Forensic Reconstructions Bring Back the Faces of Medieval Scotland

Forensic Reconstructions Bring Back the Faces of Medieval Scotland

Now, using 3D scans and forensic methods, the faces of a young medieval woman, a priest with a round face, and a man with a cleft palate have been digitally recreated. Even 3D animations of their faces have been created with the intention of bringing people a little bit closer to Scottish history.

Three people’s faces were among the numerous bodies and artifacts found during excavations near Whithorn in Dumfries and Galloway, in the western Southern Uplands.

At the remains of a medieval cathedral and priory, approximately 52,000 objects, including gold and silver jewelry that was interred with some of the deceased, and at least 28 tombs ranging from the eleventh to the fourteenth centuries were found.

This enormous collection of bones and artifacts has recently been used by a team from the National Museums Scotland, Whithorn Trust, and the University of Bradford to reconstruct the lives of some of the lost individuals interred here.

You may watch a video of the young woman’s digital recreation in the movie above.

Dr. Christopher Rynn, a forensic artist, and craniofacial anthropologist rebuilt the three faces using forensic techniques and 3D images.

Dr. Rynn noted in a statement that this involves the utilization of facial soft tissue depths, uniquely molded muscles to match each skull, and scientific ways of estimating each facial feature, such as the eyes, nose, mouth, and ears, from skull morphology.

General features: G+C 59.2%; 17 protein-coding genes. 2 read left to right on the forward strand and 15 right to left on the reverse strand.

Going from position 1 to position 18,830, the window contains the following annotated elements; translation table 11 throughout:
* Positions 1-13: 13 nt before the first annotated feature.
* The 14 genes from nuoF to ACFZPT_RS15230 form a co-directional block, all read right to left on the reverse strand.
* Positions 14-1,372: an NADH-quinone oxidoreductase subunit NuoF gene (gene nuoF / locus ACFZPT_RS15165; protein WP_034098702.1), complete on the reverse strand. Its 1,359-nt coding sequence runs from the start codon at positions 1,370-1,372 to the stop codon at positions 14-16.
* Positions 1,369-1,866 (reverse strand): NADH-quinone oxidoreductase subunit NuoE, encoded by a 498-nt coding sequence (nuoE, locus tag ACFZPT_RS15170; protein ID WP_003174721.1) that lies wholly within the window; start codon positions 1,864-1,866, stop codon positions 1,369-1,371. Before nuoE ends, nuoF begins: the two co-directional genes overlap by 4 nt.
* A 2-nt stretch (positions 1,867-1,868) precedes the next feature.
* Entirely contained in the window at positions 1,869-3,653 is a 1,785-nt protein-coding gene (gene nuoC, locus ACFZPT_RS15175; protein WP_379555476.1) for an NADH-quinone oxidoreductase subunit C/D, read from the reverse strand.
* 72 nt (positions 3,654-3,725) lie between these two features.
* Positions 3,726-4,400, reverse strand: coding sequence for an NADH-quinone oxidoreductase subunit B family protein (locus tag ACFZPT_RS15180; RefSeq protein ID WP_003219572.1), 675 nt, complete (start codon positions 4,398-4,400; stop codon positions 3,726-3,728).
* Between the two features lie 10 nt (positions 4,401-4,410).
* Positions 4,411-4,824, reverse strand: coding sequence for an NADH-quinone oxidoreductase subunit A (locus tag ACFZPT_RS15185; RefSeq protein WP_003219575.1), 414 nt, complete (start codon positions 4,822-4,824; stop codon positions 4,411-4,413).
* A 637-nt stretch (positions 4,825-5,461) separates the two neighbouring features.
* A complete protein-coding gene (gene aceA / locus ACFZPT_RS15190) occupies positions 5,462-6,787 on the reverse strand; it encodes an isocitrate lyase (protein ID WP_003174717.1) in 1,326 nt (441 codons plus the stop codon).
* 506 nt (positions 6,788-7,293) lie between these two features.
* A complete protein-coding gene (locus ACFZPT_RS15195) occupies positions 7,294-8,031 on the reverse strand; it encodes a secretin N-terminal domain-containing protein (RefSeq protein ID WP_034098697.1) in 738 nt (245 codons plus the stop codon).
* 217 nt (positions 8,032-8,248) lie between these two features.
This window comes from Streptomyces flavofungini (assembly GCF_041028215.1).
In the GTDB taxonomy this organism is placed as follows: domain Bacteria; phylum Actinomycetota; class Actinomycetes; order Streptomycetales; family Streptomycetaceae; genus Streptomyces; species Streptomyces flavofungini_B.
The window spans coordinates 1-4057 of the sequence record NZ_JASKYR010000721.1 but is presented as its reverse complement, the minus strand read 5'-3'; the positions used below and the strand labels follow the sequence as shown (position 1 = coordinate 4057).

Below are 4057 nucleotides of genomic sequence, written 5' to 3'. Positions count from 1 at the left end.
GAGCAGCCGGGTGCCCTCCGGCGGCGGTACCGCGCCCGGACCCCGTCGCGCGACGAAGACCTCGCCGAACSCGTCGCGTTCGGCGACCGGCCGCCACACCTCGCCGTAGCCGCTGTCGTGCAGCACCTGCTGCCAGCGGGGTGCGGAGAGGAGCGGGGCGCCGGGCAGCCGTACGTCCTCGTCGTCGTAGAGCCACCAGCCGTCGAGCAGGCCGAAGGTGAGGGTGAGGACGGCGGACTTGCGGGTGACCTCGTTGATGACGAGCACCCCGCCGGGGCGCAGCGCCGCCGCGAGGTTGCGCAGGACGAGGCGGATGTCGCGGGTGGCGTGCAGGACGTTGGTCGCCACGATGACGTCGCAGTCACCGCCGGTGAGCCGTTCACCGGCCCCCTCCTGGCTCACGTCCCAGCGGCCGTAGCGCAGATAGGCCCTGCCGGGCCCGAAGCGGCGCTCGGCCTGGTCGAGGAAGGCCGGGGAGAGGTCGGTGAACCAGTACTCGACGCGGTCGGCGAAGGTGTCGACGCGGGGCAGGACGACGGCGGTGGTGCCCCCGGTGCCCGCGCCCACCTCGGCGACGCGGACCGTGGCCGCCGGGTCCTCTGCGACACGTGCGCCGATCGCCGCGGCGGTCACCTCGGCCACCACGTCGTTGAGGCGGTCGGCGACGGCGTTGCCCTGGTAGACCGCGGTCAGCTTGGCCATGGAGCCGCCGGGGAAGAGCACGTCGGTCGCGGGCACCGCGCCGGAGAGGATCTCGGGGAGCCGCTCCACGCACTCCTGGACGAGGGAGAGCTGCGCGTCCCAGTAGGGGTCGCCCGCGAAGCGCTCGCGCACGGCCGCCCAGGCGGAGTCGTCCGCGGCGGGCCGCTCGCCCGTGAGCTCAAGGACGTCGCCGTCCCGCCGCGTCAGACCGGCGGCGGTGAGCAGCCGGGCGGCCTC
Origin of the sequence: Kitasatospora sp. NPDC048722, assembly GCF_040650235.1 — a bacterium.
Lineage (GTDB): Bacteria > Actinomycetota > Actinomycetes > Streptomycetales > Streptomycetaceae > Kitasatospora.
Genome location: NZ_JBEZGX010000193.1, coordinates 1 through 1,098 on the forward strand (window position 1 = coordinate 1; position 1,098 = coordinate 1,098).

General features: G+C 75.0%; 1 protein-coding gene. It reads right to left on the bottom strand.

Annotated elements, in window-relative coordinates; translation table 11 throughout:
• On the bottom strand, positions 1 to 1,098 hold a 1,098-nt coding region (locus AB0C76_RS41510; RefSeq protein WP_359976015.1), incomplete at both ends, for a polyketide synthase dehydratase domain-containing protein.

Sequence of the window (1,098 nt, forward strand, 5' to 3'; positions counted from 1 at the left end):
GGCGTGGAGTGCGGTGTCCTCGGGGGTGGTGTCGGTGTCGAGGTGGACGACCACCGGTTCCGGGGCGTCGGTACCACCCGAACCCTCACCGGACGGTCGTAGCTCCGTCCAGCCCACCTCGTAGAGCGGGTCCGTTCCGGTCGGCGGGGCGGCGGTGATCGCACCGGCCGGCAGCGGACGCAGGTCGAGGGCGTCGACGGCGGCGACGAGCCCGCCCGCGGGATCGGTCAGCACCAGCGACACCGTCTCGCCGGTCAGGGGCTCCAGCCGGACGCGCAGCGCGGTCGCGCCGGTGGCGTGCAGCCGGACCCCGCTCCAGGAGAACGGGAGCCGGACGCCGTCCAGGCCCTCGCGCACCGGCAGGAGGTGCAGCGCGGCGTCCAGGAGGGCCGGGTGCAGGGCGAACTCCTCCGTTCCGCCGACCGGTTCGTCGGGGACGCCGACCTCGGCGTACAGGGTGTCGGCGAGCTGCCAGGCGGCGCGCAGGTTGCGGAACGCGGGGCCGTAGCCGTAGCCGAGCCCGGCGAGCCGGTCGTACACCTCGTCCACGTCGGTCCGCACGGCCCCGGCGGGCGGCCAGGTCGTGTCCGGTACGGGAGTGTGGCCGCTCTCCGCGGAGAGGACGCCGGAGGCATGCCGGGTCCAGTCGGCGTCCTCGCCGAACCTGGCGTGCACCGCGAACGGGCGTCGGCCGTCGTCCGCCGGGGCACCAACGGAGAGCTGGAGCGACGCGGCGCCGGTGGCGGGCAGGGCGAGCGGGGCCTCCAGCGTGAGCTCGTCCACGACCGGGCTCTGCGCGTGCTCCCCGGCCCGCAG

The researchers also displayed the face of a guy who had a cleft palate, a split in the roof of the mouth that happens when the tissue doesn’t fuse together during development in the womb, together with the face of the young woman, about whom very little is known.

Although this enigmatic man was interred among the bishops, he wasn’t dressed in a manner that would have suggested he belonged to this social class. Additionally, a bone analysis revealed that he did not consume the same amount of fish as the bishops did. They speculate that he might simply have been a priest without the same privileges as a bishop.

Bishop Walter of Whithorn is included in the third reconstruction; he passed away in 1235 CE. His wooden crozier and gold finger ring clearly indicated his standing as a bishop, and his skeletal bones proved that he was not a native of Whithorn. The fact that he was described in the bones as a “portly guy” who enjoyed eating fish further indicates his high social rank.

It can be difficult to understand what life was truly like during the Middle Ages, but these reconstructions are an excellent way to interact with these historical figures and learn about their daily routines, aspirations, and beliefs.

During the recent weekend’s “Bishops, Bones and Burials” event at the Wigtown Book Festival, all of this art was displayed.